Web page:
Cato was a seventeen-year-old slave who lived several hundred miles north of the Mason-Dixon line in the Town of Charlestown in Montgomery County New York where people are shocked to find slavery existed until July 4th 1827 after which a few slaves still remained slaves because their owners’ kept them in darkness about emancipation day. Continue reading “The Tragic Life of Cato a Montgomery County Slave”
When John Fea died on April 20, 1931, his obituary declared he was “one of Amsterdam’s best known residents.” Today he is all but forgotten.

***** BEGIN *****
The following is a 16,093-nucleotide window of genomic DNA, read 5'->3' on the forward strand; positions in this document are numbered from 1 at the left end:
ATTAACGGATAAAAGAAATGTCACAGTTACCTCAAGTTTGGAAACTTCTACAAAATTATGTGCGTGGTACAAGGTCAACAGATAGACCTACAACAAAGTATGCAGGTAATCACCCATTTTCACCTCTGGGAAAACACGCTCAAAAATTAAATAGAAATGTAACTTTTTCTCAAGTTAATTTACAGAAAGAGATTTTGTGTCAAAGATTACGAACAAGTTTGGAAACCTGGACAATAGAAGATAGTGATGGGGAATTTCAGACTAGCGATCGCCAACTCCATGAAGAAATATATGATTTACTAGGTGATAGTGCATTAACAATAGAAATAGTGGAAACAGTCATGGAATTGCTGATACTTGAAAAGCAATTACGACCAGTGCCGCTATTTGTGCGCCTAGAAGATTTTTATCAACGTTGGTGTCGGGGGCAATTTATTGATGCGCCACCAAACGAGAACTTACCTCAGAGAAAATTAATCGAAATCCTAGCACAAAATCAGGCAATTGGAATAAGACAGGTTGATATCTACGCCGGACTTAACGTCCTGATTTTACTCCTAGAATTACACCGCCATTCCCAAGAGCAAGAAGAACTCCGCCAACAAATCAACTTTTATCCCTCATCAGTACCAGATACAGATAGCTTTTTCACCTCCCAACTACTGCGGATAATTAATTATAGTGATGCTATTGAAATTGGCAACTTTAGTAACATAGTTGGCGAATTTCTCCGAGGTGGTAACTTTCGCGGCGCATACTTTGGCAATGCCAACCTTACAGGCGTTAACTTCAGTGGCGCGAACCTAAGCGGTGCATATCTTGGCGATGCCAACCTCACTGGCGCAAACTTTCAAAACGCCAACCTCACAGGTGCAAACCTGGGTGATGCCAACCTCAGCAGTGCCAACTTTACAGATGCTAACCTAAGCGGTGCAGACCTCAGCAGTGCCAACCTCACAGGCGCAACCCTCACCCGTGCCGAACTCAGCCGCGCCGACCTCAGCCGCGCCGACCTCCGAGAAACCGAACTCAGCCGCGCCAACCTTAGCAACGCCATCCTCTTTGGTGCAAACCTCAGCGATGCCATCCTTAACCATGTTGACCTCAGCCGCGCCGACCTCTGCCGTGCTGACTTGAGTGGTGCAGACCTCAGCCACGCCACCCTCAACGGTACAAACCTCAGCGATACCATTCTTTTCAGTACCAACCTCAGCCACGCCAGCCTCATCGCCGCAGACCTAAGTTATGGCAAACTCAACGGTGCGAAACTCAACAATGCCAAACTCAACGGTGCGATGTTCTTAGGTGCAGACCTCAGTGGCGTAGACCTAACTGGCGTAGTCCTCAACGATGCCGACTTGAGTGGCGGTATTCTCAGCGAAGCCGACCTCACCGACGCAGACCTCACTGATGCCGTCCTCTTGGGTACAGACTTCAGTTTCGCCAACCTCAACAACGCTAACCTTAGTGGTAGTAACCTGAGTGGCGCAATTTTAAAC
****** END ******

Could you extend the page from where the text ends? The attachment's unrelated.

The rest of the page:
Fea was born in Cherry Valley on April 10, 1852. He attended school in Fort Plain and Canajoharie. He was an industrious boy who earned money by selling molasses candy to passengers at the Canajoharie Palatine Bridge Railroad station. One day in 1866 a tall, thin, grizzled man and a short, stocky, burly man with a close-cropped red beard got off the train to take the stage coach to Sharon Springs. When the tall man saw Fea with his candy, he asked the short man if wanted some. He said he did. The short man had to remove his cigar to eat his candy, and eventually ended up with some of the sticky candy in his beard. You may have already guessed that the tall man was General William T. Sherman and the short man General Ulysses S. Grant. Continue reading “Amsterdam’s Piano Man”